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Artificial intelligence reaches beyond the pay walls of newspapers

twas here Big news in Canada last week – but if you’re in Canada itself, you might have missed it. On February 22, it emerged that Google was blocking access to news content, in a five-week trial affecting about 4% of users in the country. The action comes as Canada’s Senate considers a bill that would force major internet companies to pay publishers for links to their stories. Google says it may simply block them instead; The Canadian government says the search engine’s actions amount to intimidation.

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It is the latest episode in a global dispute between new and old media. News organizations, which in the past two decades have seen most of their online advertising revenue disappear, are accusing search engines and social networks of profiting from content that is not theirs. Google and Facebook, which had most of the criticism, responded that they only display links and a few lines of text, rather than the articles themselves, and in doing so they direct traffic to publishers (who can in any case opt out if they choose). Facebook estimates that it sends 1.9 billion clicks annually to Canadian media, an estimated C$230 million ($170 million) in advertising.

The arguments of the online platforms mostly fell on deaf ears. Encouraged by the local press, governments in countries such as Australia, Britain and Spain have passed or proposed laws aimed at funneling money from Silicon Valley into local media companies. The Australian law, passed in 2021, prompted tech companies to make payments to Australian media reportedly worth around A$200 million ($135 million) in the program’s first year.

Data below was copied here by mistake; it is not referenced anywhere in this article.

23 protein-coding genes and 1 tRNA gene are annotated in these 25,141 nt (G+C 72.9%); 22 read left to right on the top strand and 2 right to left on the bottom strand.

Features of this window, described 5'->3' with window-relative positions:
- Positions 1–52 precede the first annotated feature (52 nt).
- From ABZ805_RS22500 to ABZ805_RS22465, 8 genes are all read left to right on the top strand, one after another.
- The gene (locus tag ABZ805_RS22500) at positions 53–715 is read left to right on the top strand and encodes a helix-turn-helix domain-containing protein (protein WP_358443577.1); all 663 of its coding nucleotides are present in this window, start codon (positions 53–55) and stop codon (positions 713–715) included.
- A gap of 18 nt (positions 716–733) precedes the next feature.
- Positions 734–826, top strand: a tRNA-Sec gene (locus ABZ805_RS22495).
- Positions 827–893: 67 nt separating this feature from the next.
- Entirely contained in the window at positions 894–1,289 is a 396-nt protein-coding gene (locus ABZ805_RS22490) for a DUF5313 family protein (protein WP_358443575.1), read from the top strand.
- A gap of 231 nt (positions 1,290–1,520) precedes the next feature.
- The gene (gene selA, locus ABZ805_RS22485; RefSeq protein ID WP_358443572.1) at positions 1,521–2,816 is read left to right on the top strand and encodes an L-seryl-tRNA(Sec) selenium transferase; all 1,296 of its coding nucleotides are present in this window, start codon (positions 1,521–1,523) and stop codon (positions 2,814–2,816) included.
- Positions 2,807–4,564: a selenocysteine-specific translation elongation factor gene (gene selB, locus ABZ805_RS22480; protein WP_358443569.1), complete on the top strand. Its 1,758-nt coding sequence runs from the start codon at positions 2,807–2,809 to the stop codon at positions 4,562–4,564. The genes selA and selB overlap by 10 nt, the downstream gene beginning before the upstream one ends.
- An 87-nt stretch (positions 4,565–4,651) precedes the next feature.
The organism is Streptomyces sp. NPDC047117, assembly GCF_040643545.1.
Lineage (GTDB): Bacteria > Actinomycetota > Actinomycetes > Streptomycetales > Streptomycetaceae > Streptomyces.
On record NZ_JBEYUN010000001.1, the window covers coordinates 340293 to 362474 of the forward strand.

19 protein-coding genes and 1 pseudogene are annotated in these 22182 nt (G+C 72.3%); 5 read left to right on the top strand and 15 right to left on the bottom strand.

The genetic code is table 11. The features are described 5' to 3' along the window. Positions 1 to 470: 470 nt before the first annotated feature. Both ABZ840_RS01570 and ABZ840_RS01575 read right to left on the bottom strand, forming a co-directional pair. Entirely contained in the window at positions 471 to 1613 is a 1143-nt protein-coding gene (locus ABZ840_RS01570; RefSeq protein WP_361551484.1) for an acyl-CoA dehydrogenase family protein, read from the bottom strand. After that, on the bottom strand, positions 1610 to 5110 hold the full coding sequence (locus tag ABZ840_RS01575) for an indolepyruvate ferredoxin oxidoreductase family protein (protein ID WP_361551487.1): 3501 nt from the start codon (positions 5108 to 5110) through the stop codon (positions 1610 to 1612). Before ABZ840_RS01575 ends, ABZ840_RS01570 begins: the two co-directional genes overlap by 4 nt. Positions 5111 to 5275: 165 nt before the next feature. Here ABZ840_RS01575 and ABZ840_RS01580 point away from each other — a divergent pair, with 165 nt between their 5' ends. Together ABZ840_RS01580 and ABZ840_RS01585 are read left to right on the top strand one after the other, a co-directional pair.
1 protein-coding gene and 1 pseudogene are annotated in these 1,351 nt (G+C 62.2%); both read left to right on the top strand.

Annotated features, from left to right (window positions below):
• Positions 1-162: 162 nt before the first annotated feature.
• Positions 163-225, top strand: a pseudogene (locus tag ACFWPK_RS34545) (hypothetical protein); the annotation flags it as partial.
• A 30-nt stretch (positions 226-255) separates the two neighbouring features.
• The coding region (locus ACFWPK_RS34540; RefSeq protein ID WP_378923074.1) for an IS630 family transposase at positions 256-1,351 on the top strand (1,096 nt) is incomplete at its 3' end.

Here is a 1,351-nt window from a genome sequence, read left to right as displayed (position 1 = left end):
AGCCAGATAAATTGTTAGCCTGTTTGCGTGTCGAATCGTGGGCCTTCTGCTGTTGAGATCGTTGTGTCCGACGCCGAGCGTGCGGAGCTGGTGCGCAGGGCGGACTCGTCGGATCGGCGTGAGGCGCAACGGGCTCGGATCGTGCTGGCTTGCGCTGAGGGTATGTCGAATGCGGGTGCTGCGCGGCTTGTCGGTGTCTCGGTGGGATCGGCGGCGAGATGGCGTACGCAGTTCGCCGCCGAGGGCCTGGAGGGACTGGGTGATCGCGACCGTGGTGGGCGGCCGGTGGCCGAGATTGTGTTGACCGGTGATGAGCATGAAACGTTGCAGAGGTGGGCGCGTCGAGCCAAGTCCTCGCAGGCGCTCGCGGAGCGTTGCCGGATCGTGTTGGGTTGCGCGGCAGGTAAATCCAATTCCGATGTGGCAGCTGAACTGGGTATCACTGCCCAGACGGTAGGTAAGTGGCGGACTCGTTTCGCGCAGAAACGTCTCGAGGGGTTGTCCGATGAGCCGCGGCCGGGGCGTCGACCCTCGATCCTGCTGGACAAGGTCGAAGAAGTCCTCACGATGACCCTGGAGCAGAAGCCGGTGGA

To fend off similar legislation elsewhere, Google and Facebook have created mechanisms to direct “subsidies” to media companies. Google’s News Showcase will spend about $1 billion in 2020-23 licensing content from more than 2,000 news organizations in more than 20 countries. Facebook news tab (where The Economist co) does a similar thing, but has been scaled back recently. Unlike Google, Facebook can live without news, which is only 3% of what users see in their feed.

The laws sometimes had the feeling of alienating wealthy foreign tech companies by governments. But developments in search mean that publishers’ complaints seem increasingly justified. Search engines are getting better at displaying information without referring visitors to external sources. Ask Google how big Canada’s population is and it will simply tell you it was 38 million in 2021 (followed by the usual list of suggested websites). About a quarter of Google desktop searches now end without subsequent clicks, according to Semrush, an internet marketing company.

artificial intelligence (Amnesty International) promises to greatly improve this ability. Google Amnesty International The assistant, Bard, is still under wraps. But its competitor, which is integrated into Microsoft’s Bing search engine, is already resolving queries. Ask the old Bing for a summary of recent Canadian election results and points out sites including CBC news f Globe and Mail. Ask the new Bing and it will give a decent account in its own right (along with links in the footnotes to the sources). Amnesty International Assistants can even reach beyond pay walls. User trying to find The New York TimesMacaroni and Cheese Recipe will be discontinued by requiring payment and subscription. But ask Bing Amnesty International And it offers a paraphrased version of the entire recipe, complete with a lip-licking emoji.

Search companies admit that they are still finding their way with the new technology, which has not yet been made public. It is unlikely that the publishers’ attorney will be satisfied. A senior consultant at a large media company argues so Amnesty InternationalSearch companies should be forced to license the content they renew, just as Spotify must pay record companies to play their songs. Amnesty InternationalHe says that using other people’s material is “the copyright issue of our time”. For years, publishers’ complaints against the platforms have been somewhat hollow. Now they have a real story on their hands.

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